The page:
Notes on Leveraging Tech to Improve Customer Communications with Jeff Gothelf

(From a 4/21/16 webinar by Lean Startup Co., link here)

Teams should be celebrating customer successes, not feature releases

Customer exposure needs to be less limited to make a business more successful, as Jared Spool often notes


So how do you get a large org to really listen to their customers, which they aren’t used to doing?

  • Leadership has to value and socialize the idea of humility–the org doesn’t have some special knowledge that allows them really understand customers’ goals and needs. The org must speak directly with their customers
  • Leadership can set goals, but has to also socialize the idea that once they start listening to their customers, the goals may change–and that’s ok!
  • Use learnings to create course corrections


Large orgs often have difficulty having a customer-centric vision and often have great difficulty responding to evidence from customer outreach

  • People often feel they’ll look bad to the org if they admit to now knowing everything upfront
  • Orgs should have strong opinions and believe they are the most successful in their field–but they should also be open to challenges that may change opinions
  •  If leadership prizes ego, confidence and agressiveness over everything else, there’s little chance the culture can be changed
    • To help facilitate change away from this perspective, look back on the previous initiative. How much did the org get right and wrong? Why think that ratio is going to be different for the next initiative
    • This is of course risky–you don’t want people to become defensive and shut down this conversation
    • HR can help lead change through hiring and access to retraining, but the C suite has to drive the idea that it’s ok to change our minds and reset course


Sense and Respond (Jeff’s new book but also one of his concepts)

  • Orgs have the responsibility (and ability) to continually sense the efficacy of our product for our customer and its impact on customers and the market
  • Orgs has to respond in real time, there isn’t time for extended periods of consideration and strategizing rather than just doing
  • Software now enables a continuous learning loop, orgs need to enable continually responding loops
  • Again, the org culture has to be built to allow failure (or at least, milder success than anticipated) and view it as an opportunity
  • Research also has to be viewed as a continuous practice that always feeding back learnings to the org


For execs and managers, the key is in how work gets assigned

  • Work should be assigned in terms of customer success
  • Work assignments need to be flexible–via sensing, teams may realize the original assignment doesn’t reflect real needs or that the org isn’t built to correctly respond to real needs
  • Evidence from customers should cause work assignments to be continuously refined and even changed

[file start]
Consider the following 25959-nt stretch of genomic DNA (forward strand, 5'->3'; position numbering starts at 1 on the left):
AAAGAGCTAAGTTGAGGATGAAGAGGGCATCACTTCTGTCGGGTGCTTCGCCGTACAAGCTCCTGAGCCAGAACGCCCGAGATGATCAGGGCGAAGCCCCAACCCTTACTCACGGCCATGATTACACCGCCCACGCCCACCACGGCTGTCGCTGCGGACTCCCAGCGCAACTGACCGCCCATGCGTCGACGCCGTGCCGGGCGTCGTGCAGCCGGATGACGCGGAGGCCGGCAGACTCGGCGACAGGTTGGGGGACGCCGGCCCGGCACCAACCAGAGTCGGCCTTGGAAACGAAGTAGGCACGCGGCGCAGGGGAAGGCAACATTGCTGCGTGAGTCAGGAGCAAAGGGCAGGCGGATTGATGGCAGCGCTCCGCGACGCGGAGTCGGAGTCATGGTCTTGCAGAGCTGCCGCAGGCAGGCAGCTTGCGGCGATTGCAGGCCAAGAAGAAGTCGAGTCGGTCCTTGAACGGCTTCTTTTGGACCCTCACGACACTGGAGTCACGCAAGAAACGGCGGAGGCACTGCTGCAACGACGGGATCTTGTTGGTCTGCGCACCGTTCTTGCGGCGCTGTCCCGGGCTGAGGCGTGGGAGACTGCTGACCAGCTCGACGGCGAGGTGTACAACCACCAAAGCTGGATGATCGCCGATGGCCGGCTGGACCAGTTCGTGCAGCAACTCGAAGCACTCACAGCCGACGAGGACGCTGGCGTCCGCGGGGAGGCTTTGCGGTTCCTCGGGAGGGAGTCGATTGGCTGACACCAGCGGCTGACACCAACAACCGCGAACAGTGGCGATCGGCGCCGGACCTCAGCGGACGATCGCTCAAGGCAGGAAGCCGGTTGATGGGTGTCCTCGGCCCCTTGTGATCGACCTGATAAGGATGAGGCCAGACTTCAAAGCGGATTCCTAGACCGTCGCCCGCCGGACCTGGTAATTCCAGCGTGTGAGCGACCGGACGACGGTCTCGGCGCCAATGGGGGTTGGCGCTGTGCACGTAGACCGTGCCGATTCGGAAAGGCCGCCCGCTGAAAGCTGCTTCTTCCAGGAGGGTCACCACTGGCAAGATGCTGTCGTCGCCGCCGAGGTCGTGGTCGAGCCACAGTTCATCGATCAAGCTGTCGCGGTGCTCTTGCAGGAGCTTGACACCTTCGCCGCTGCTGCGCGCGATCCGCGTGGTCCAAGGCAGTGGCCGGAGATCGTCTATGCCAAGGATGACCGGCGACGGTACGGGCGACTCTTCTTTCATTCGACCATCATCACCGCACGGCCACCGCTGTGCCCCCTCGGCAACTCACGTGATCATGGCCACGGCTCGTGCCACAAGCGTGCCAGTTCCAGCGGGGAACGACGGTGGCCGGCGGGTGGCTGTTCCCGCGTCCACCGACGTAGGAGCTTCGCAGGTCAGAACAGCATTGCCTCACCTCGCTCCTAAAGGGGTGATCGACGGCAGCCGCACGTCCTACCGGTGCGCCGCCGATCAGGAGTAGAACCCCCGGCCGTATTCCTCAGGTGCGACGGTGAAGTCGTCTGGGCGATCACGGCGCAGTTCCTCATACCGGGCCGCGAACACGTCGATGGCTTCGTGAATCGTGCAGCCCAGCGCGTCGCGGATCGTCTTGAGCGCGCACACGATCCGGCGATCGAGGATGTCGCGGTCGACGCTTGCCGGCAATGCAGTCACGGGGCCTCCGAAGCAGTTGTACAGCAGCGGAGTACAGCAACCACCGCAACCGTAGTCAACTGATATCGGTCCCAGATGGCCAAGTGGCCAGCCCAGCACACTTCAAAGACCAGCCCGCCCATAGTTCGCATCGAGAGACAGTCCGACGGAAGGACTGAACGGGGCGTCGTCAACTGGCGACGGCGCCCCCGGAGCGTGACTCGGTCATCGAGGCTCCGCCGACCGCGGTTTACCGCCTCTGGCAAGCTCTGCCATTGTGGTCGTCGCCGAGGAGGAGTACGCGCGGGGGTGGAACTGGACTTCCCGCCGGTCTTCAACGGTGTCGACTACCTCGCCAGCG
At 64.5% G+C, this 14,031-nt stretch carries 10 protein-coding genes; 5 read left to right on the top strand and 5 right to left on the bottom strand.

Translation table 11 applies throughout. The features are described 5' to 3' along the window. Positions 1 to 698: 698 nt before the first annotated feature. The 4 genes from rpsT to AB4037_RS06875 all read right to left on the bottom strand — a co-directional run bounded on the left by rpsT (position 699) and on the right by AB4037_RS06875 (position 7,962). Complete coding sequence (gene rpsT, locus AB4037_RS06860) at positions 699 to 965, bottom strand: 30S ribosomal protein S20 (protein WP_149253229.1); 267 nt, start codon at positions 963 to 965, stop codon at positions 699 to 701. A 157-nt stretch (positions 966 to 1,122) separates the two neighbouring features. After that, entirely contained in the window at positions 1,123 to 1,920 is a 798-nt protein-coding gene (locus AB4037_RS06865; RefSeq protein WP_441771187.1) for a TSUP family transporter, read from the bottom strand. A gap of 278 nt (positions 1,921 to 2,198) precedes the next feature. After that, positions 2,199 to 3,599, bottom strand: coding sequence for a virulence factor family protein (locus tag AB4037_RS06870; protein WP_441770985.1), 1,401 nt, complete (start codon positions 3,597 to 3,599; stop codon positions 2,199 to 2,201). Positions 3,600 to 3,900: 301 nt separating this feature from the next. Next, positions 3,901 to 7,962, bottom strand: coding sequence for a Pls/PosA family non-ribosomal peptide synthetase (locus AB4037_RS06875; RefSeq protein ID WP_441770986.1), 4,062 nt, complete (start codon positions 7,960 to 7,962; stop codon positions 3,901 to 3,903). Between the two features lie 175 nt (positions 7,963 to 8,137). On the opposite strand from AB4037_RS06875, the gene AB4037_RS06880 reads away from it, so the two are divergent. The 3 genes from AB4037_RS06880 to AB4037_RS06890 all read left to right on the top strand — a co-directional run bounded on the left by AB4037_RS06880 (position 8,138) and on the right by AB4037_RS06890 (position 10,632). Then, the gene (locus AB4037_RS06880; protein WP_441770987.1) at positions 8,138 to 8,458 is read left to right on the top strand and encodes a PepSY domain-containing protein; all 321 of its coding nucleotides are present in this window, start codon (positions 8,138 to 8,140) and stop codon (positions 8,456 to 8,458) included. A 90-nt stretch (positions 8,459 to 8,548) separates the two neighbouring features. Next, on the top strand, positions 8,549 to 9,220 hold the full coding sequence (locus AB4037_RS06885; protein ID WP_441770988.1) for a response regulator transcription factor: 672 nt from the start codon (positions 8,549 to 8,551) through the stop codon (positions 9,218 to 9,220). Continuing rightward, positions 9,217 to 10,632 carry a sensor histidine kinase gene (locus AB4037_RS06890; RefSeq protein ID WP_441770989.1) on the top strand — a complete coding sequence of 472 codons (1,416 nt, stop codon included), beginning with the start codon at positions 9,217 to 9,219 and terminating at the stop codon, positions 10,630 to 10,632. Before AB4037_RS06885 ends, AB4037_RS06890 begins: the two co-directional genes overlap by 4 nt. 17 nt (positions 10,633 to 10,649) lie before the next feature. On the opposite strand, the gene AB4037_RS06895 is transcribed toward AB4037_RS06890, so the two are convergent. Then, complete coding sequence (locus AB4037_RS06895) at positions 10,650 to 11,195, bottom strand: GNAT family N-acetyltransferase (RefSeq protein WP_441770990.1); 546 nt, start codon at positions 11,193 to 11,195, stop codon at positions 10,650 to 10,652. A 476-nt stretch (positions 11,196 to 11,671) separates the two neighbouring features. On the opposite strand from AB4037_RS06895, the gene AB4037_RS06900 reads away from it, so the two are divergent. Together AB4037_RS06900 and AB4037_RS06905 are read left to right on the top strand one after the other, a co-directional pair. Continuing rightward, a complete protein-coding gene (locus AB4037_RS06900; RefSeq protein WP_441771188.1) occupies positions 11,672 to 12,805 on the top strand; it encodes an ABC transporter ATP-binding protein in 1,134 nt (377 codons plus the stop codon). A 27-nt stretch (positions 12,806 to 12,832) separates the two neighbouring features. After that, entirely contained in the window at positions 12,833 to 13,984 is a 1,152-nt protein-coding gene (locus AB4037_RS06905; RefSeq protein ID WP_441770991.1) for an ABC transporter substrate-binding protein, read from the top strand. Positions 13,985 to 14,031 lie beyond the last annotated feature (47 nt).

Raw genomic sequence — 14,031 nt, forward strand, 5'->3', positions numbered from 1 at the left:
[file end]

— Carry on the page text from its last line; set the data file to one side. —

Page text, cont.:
• It’s also key the team learnings get immediately pushed back up the chain of command to maintain transparency


So how do we measure team success in this scenario?

  • Start with pilot initiatives that have champion executives
  • Champion execs should hold back the usual company crap so that the teams can create safely
  • Success criteria can include efficiency, morale, business successes, productivity, progress towards corporate objectives
  • But often team successes and learnings need to be recast in the usual corporate measures for the C suite
  • As pilot teams become enthusiastic about their new ways of working and successes, it will ripple throughout the org


Orgs have to realize they are in the software business now

  • Technology will define success in the near future
  • Customers are happy that technology is changing their lives–so we must embrace and learn from that change
  • Michelle Fan started with makeup videos on YouTube–now she has a $2bil company that rivals the old reliables
  • Someone is going to use tech to succeed in your org’s space–is it going to be your org?
  • Many orgs still see tech as IT–just another silo off by itself, not a key component to the org’s success–tech enables everything
  • Customer success = business success, not the other way around
  • Customers are being trained to expect and value continuous change and delivery–Facebook pushes code changes every day without the lamenting that used to surround their less frequent, more dramatic changes 3 or 4 years ago


About Jeff, from his blog:

My name is Jeff Gothelf and I’ve worked for many years as a product designer and team leader. These days I’m spending more time as a teacher, workshop leader and public speaker. Recently I published my first book, Lean UX: Applying lean principles to improve user experience (O’Reilly 2013). I’ve led successful, cross-functional, collaborative, agile teams at organizations of all sizes. I mainly focus on building and training evidence-based, customer-centered product development teams. These teams often utilize lean principles and agile software development. 

– See more at:


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